Flooding, for instance, is generally not covered. The National Flood Insurance Program (FloodSmart.gov) can hook you up with participating local brokers. The program covers dwellings up to $250,000, and contents up to $100,000, with an average annual premium of around $700, although coverage in lower-risk areas won’t cost as much.

Other areas that are typically not covered, but could be: Things like sewer backup, and personal collectibles like jewelry and artwork.

-Liability coverage is critical. You may think of home insurance as just relating to the structure, but really it’s much more than that. If someone falls and injures themselves seriously on your property, they could theoretically sue for some, or even all, of your assets.

That’s where liability coverage is your best friend. Typical homeowner policies offer at least $100,000, but you can certainly go higher and take out $300,000 or even $500,000. If you have more assets to protect, get a so-called “umbrella” policy over and above that amount. A million bucks of coverage costs a few hundred bucks a year, and is well worth the peace of mind.

-Circumstances change over time. Let’s say that your home insurance amount was perfect for when you first took out the policy. That doesn’t mean it is still appropriate today.

Perhaps in the meantime, you undertook various home-improvement projects, like bathroom and kitchen remodels, that boosted total replacement costs. So your home is now worth $400,000, but your coverage is only for $300,000 – and that’s a problem.

Or maybe your town has become a popular location, homebuilders are in high demand, and their costs have gone up. Make sure your coverage takes that into account. (Multiply square footage by current local per-square-foot building costs, which the local builders’ or realtors’ association should be able to tell you.) In a similar way, locking in an “inflation guard” rider can help protect you for increased building costs 10 or 20 years down the road.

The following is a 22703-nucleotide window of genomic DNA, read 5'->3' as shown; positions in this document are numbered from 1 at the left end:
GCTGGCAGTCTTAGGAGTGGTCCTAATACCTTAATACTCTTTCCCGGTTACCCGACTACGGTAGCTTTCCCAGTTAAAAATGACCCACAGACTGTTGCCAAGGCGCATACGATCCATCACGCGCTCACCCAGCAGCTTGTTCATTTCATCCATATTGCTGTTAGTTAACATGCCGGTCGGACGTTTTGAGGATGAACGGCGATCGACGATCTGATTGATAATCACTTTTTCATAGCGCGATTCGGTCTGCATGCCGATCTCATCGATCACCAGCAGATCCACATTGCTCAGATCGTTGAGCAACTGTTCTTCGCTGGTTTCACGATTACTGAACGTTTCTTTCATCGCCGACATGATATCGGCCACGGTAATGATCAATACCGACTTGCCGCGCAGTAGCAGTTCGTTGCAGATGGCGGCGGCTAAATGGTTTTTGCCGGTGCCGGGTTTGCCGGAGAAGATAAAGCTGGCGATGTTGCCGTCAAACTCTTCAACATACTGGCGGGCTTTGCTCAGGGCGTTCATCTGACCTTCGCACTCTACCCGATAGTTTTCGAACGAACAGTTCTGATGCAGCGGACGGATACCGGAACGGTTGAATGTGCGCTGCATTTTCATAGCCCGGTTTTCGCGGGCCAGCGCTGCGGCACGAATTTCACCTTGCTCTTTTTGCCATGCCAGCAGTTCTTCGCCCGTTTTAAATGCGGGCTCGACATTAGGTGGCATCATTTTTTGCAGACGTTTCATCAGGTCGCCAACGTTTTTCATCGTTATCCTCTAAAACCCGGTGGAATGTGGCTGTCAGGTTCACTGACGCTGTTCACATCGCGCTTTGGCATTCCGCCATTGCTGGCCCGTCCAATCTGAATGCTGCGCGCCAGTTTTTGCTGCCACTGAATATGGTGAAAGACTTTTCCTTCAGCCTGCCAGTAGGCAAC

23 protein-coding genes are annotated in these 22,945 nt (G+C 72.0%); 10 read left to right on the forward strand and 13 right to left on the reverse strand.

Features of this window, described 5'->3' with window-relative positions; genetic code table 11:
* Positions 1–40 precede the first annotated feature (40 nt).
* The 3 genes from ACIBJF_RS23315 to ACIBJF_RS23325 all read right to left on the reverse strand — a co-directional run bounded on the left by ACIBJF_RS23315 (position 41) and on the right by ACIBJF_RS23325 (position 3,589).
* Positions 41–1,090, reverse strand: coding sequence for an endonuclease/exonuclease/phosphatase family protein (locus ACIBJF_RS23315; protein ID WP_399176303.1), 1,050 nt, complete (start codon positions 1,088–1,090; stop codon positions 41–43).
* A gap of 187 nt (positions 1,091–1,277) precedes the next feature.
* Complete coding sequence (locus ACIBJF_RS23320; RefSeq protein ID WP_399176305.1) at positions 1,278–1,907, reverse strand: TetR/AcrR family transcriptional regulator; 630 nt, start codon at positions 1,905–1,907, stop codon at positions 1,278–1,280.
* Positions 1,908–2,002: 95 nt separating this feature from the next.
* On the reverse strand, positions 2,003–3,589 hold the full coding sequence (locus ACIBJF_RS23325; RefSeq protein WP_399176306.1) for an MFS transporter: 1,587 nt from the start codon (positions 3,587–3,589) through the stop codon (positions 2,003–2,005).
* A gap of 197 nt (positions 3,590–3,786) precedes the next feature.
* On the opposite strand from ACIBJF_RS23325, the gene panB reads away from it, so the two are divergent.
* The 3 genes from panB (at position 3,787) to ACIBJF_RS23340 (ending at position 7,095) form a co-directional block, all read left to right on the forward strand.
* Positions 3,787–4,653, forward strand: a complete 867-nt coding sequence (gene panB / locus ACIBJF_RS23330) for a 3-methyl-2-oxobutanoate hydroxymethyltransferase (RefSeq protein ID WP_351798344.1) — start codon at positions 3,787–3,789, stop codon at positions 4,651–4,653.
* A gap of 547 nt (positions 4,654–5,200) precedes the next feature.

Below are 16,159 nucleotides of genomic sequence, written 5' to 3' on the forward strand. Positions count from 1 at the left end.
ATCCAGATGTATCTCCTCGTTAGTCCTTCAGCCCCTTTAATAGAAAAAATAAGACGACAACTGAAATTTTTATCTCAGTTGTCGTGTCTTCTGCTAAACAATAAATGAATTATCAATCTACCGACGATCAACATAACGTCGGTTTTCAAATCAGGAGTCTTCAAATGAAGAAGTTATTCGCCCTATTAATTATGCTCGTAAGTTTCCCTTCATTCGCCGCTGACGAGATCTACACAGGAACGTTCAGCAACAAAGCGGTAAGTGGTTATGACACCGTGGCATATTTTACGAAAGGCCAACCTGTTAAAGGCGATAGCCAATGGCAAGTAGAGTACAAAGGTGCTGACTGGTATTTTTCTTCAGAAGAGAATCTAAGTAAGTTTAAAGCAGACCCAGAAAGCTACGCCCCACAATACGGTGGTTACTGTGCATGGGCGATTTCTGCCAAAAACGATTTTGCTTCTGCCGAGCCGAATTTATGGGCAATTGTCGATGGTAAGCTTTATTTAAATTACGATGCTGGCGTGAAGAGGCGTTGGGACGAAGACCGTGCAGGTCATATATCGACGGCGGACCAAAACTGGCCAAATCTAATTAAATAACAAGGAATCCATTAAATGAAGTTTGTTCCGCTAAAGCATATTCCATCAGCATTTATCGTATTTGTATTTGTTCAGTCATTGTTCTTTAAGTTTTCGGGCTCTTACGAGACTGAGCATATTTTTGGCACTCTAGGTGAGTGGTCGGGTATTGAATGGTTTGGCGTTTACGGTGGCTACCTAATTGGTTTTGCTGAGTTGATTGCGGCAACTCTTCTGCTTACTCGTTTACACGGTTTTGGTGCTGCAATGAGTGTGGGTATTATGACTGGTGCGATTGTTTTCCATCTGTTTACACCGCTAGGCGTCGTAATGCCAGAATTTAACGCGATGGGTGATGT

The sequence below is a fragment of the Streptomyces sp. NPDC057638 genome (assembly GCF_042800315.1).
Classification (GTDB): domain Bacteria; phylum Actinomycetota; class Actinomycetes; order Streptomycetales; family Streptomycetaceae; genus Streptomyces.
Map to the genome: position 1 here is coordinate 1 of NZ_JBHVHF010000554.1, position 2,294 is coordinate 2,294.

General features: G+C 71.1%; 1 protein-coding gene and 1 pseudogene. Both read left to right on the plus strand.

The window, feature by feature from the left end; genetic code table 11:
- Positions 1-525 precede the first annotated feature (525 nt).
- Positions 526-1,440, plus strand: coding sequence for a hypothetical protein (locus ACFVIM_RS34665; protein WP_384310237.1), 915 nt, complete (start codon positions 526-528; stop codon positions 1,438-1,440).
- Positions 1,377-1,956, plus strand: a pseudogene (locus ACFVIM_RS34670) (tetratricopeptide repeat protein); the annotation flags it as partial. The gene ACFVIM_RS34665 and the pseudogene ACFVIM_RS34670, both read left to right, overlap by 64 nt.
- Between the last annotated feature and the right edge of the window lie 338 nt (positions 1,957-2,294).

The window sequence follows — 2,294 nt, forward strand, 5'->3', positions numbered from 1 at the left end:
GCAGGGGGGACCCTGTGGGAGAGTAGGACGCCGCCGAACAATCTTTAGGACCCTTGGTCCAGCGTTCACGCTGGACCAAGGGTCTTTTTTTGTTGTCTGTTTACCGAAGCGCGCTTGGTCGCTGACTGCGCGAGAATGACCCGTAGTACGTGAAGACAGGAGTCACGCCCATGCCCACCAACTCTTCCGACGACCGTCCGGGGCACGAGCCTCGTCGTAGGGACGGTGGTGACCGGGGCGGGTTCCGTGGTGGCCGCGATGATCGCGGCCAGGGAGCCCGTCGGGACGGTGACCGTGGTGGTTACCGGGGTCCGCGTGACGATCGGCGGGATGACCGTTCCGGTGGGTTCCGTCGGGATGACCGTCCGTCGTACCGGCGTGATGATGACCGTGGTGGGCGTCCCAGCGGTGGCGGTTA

-Cover the contents. It’s not just four walls and a roof that make a home valuable, it’s what’s inside. Generally speaking, contents can be insured up to a percentage of the structure’s overall value – roughly between 50-75%, says Ruiz.

It’s important to document those contents, though, so that there isn’t haggling with your insurance company when you have to file a claim. So perform a video inventory – there are plenty of apps to help these days, like Sortly and Nest Egg – and then upload the results off-site.

-Keep costs under control. It’s easy to instruct you to get as much insurance coverage as you possibly can. But that can be pricey, so take thoughtful steps to keep those premiums under control. Bundling homeowner policies with other areas of coverage, like your auto, could save 30%. Raising your deductible – to $1,000 from $500, say – could save you 25%. Avoid filing multiple minor claims if you don’t have to, which could make insurers nervous and lead them to not renew your policy.

If your rates are being hiked, check whether better or more affordable coverage could be had with another insurer. Insure.com is one useful site for that, says Ruiz. Independent brokers – those not beholden to a single company – are often savvy shoppers (https://www.independentagent.com/). And state insurance departments often have rate-comparison tools of their own.

Most important, don’t just let your policy gather dust in a drawer for years, but actively review whether you have the coverage amounts you need. “When renewals come in the mail every year, take some time, look it over, and call your agent,” says Ruiz. “It’s worth every second of your time.”